BRIEF DESCRIPTION OF THE PREFERRED EMBODIMENTS

FIG. 1 is a drawing of flexible gasket material with double-sided tape attached to it.

FIG. 2 is a drawing of a gasket frame fitted over the air intake to the electronic device.

FIG. 3 is a drawing showing filter material installed inside the gasket frame.

FIG. 4 is a drawing showing air flowing through the filter.

FIG. 5 is a drawing showing air flowing through a filter with an exaggerated plenum.

FIG. 6, 7 and 8 show the items that are provided in a preferred filter kit.

DETAILED DESCRIPTION OF THE PREFERRED EMBODIMENT First Preferred Filter Kit

A first preferred embodiment of the present invention is a filter kit containing the following items:

1) Four two-foot lengths of rubbery one-inch wide vinyl gasket material having a "U" shaped cross sectional shape such as that shown at 30 in FIGS. 5 and 6. (In my prototype kits, I used length of gasket part number 6387-14 supplied by Gem Products, Inc. This gasket is available at many appliance parts dealers and is generally sold as refrigerator door gasket material. (To obtain my desired cross section shown in FIGS. 5 and 6, I had to trim off a portion of the gasket using a razor blade.)

2) Eight feet length of double sided tape such as 3M, Scotch Heavy Duty Mounting Tape (Catalog No. 114) generally available and supplied by 3M Corporation with offices in St. Paul, Minn. See FIG. 6.

3) Four 1 square foot sections of air filter material. In my prototype kit I used filter material manufactured by Dayton Manufacturing Company with offices in Chicago, Ill. (Pore size 30 pores per square inch. UL Classified, Class 2 (R13458). Air Handler Brand.) The filter material is sold exclusively by the Granger Catalog Company. A section of this filter material is shown in FIG. 7.

With a filter kit containing the above materials, and a pair of scissors, equipment filters can be fabricated in a few minutes which are suitable for filtering cooling air for the large majority of electronic components sold to the general public.

For a very small additional cost, the filter kit could include a razor blade and a 45 degree templet so purchasers would need no tools at all for fabricating and installing the filter.

Fabricating Equipment Filters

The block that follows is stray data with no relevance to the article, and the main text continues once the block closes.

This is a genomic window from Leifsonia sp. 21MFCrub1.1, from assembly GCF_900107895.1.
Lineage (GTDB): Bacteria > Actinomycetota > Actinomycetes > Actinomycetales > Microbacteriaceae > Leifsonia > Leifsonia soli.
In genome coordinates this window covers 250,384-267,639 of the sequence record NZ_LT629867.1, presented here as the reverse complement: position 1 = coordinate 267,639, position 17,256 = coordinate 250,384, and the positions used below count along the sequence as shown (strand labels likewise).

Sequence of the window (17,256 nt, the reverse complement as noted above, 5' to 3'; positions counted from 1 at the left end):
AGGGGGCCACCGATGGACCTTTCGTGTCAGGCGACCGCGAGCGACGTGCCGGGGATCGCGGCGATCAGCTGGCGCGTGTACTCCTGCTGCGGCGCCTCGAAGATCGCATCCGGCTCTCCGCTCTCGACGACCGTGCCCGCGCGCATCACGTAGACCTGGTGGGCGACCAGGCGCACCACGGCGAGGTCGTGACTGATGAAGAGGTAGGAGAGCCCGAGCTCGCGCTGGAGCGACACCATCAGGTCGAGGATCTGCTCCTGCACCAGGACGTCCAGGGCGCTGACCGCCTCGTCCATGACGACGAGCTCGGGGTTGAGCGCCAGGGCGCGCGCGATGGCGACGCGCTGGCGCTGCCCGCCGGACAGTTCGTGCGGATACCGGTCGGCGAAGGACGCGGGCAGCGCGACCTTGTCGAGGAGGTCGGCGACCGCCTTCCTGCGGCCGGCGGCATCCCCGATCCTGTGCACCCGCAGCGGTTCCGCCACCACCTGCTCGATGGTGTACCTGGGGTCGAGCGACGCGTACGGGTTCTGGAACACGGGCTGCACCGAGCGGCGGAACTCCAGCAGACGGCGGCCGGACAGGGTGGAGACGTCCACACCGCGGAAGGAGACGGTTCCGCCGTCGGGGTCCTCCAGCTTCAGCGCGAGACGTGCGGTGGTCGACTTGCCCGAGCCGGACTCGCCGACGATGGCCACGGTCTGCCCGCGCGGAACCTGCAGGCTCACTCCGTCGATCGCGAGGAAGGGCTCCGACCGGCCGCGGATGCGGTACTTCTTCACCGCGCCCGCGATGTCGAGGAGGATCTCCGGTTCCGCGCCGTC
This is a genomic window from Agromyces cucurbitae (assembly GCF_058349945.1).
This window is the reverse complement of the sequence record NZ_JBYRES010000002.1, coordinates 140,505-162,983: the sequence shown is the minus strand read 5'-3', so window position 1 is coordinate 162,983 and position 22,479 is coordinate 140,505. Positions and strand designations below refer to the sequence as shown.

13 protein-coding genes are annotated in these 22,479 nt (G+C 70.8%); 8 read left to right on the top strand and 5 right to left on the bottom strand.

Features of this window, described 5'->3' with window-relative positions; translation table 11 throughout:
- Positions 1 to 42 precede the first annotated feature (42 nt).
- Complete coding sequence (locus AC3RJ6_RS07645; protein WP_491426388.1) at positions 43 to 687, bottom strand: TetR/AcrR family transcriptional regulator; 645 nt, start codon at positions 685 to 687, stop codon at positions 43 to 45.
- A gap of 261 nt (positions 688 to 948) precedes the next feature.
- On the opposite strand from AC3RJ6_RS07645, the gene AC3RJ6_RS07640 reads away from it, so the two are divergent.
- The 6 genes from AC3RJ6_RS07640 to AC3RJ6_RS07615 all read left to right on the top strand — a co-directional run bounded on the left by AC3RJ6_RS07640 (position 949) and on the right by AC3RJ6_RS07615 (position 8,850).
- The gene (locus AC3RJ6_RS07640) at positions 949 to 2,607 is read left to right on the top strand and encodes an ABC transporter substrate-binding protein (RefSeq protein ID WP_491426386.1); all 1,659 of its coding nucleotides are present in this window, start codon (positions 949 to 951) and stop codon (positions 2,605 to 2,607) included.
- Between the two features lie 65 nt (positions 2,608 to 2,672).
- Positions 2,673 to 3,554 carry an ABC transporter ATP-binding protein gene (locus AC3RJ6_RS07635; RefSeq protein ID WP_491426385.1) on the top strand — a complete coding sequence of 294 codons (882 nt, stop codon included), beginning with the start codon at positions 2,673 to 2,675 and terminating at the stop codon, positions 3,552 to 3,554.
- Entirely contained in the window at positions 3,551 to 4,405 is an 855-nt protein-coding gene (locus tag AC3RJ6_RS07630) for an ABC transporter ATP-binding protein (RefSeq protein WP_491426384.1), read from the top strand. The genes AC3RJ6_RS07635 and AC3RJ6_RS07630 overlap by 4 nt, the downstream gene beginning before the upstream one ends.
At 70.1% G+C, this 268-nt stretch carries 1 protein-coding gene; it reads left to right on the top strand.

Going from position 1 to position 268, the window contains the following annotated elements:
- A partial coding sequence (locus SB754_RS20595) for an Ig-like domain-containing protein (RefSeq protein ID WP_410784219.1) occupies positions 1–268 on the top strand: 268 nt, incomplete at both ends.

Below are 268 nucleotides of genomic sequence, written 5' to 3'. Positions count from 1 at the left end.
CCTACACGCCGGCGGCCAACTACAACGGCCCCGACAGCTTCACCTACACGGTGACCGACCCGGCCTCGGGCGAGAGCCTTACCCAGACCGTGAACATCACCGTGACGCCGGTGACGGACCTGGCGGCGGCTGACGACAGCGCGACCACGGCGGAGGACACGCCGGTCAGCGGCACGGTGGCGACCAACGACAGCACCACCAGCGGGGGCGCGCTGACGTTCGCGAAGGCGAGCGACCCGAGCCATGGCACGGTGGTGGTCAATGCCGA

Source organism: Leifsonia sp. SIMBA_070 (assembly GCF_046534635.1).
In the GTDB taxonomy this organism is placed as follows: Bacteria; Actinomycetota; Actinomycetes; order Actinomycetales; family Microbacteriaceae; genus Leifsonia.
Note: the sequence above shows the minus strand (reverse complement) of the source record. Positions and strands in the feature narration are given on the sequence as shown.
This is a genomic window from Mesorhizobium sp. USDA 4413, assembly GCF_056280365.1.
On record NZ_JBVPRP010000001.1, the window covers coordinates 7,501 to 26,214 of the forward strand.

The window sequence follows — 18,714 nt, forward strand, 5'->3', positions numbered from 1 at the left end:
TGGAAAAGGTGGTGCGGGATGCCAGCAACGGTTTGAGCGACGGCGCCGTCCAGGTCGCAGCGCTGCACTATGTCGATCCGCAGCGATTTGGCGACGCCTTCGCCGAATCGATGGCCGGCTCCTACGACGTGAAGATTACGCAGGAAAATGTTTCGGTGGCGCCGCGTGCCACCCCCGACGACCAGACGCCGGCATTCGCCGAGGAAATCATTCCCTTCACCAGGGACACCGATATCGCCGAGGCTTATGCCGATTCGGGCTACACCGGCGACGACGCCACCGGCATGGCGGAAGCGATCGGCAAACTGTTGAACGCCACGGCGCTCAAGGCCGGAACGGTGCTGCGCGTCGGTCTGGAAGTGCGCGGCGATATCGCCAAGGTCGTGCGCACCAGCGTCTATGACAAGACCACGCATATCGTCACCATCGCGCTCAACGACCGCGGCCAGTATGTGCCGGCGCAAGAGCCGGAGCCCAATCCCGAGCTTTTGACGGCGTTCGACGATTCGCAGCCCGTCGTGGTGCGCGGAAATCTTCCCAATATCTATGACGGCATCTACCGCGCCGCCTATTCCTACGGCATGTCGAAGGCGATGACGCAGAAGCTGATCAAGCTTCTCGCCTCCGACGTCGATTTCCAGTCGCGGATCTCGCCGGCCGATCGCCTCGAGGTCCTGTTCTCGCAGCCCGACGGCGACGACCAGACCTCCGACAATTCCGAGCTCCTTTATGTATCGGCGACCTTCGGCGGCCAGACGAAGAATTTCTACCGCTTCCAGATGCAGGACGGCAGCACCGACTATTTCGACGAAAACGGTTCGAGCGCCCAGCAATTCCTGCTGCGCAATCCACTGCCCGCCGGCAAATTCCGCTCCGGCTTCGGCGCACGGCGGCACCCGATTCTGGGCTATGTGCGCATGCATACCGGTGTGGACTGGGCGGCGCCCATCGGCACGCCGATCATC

As an example, the above kit can be used to fabricate an equipment filter for a personal computer. In one example, intake 2 of a computer measures about 4 inches×6 inches and contains 20 holes. The holes are circular and are 1/8 inch in diameter. To adequately cover this size ventilation intake, the one-inch wide gasket 1 should be cut at a 45 degree angle so that the inside edge of two of gasket's 2 sides measures 41/2 inches with corresponding outside edge measuring about 61/2 inches. The other two sides should also be cut at 45 degrees with inside edges that measure about 61/2 inches with corresponding outside edges of about 81/2 inches. Sections of the two-sided tape should be cut to fit the four gasket strips. Protective paper of one side of the sections of tape should be peeled off and the tape stuck to the gasket strips. Before the frame made from gasket 1 is permanently attached to computer 1, it should be tested to make sure it fits properly over intake 2. The open edge of the "U" shaped channel of gasket 1 should face towards the inside of the rectangular frame. Once satisfied that gasket 1 properly fits around intake 2, protective paper 4A should be peeled off of tape 4 and all four sections of gasket 1 pressed to computer 3 for a permanent fit to form gasket frame 5, as shown in FIG. 2.

A section of filter material 6 should then be cut so that it is 1/8 inch less in height and width than the height and width of the outside of the gasket frame 5. In our example, the outside edges of gasket frame 5 form a rectangular shape that measures 61/2 inches×81/2 inches. Therefore, filter material 6 should be cut to form a rectangular shape that measures 63/8 inches×83/8 inches. Filter material 6 is placed in the center of frame 5 and its ends are gently tucked under the upper flap of the `U` shaped channel of frame 5. After filter material 6 is inserted in frame 5, it will appear as shown in FIG. 3.

Electronic Equipment Filter in Operation

A cross-sectional side view of the first embodiment is shown in FIG. 4. An intake fan that is inside of the electronic device draws air 7 through filter 6 and then through holes 8 that are drilled in the outside wall 3 of the housing of the electronic device. Airborne impurities that are present in air 7 are trapped by filter 6 and are prevented from entering the electronic device. Preferably a plenum 9 is provided in between filter 6 and outside wall 3 so that air flowing through the entire cross sectional area of filter 6 can reach holes 8.

Plenum 9 can be exaggerated, as shown in FIG. 5. The purpose of a larger plenum 9 is to reduce the tendency of dust to preferentially collect on sections of filter 6 directly facing holes 8. The larger plenum 9 is created by enlarging the size of filter 6 so that the filter bulges out in the middle. For a gasket frame 5 that measures 61/2 inches×81/2 inches on its outside edge, filter 6 could, for example, measure 61/2 inches×81/2 inches.

Filter material 6 can be removed for cleaning and replaced as necessary.

Other Embodiments